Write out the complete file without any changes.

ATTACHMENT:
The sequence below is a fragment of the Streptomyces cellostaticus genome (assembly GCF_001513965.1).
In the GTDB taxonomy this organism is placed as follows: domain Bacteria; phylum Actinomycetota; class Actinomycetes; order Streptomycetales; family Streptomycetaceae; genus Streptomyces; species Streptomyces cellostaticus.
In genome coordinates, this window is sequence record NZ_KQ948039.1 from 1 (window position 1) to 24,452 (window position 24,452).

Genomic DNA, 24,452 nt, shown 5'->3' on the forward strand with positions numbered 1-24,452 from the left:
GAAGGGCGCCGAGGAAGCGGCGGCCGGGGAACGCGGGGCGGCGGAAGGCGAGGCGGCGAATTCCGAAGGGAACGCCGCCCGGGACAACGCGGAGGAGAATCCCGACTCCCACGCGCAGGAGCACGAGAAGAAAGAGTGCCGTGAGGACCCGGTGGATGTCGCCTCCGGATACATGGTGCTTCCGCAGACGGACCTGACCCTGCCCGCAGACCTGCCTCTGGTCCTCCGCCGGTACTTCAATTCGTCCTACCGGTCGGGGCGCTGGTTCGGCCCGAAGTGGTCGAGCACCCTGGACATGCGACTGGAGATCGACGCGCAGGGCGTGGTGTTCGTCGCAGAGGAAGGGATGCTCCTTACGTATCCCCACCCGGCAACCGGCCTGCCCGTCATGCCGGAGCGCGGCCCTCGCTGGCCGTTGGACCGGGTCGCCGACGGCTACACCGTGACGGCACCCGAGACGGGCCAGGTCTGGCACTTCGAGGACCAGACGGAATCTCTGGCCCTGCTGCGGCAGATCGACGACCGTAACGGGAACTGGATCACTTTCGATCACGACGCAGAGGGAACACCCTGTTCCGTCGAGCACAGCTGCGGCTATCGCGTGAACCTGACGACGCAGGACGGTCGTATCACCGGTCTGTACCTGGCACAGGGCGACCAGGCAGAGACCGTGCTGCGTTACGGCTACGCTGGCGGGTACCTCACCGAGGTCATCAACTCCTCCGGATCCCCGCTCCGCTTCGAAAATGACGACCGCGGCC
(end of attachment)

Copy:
The sequence below is a fragment of the Streptomyces cellostaticus genome (assembly GCF_001513965.1).
In the GTDB taxonomy this organism is placed as follows: domain Bacteria; phylum Actinomycetota; class Actinomycetes; order Streptomycetales; family Streptomycetaceae; genus Streptomyces; species Streptomyces cellostaticus.
In genome coordinates, this window is sequence record NZ_KQ948039.1 from 1 (window position 1) to 24,452 (window position 24,452).

Genomic DNA, 24,452 nt, shown 5'->3' on the forward strand with positions numbered 1-24,452 from the left:
GAAGGGCGCCGAGGAAGCGGCGGCCGGGGAACGCGGGGCGGCGGAAGGCGAGGCGGCGAATTCCGAAGGGAACGCCGCCCGGGACAACGCGGAGGAGAATCCCGACTCCCACGCGCAGGAGCACGAGAAGAAAGAGTGCCGTGAGGACCCGGTGGATGTCGCCTCCGGATACATGGTGCTTCCGCAGACGGACCTGACCCTGCCCGCAGACCTGCCTCTGGTCCTCCGCCGGTACTTCAATTCGTCCTACCGGTCGGGGCGCTGGTTCGGCCCGAAGTGGTCGAGCACCCTGGACATGCGACTGGAGATCGACGCGCAGGGCGTGGTGTTCGTCGCAGAGGAAGGGATGCTCCTTACGTATCCCCACCCGGCAACCGGCCTGCCCGTCATGCCGGAGCGCGGCCCTCGCTGGCCGTTGGACCGGGTCGCCGACGGCTACACCGTGACGGCACCCGAGACGGGCCAGGTCTGGCACTTCGAGGACCAGACGGAATCTCTGGCCCTGCTGCGGCAGATCGACGACCGTAACGGGAACTGGATCACTTTCGATCACGACGCAGAGGGAACACCCTGTTCCGTCGAGCACAGCTGCGGCTATCGCGTGAACCTGACGACGCAGGACGGTCGTATCACCGGTCTGTACCTGGCACAGGGCGACCAGGCAGAGACCGTGCTGCGTTACGGCTACGCTGGCGGGTACCTCACCGAGGTCATCAACTCCTCCGGATCCCCGCTCCGCTTCGAAAATGACGACCGCGGCC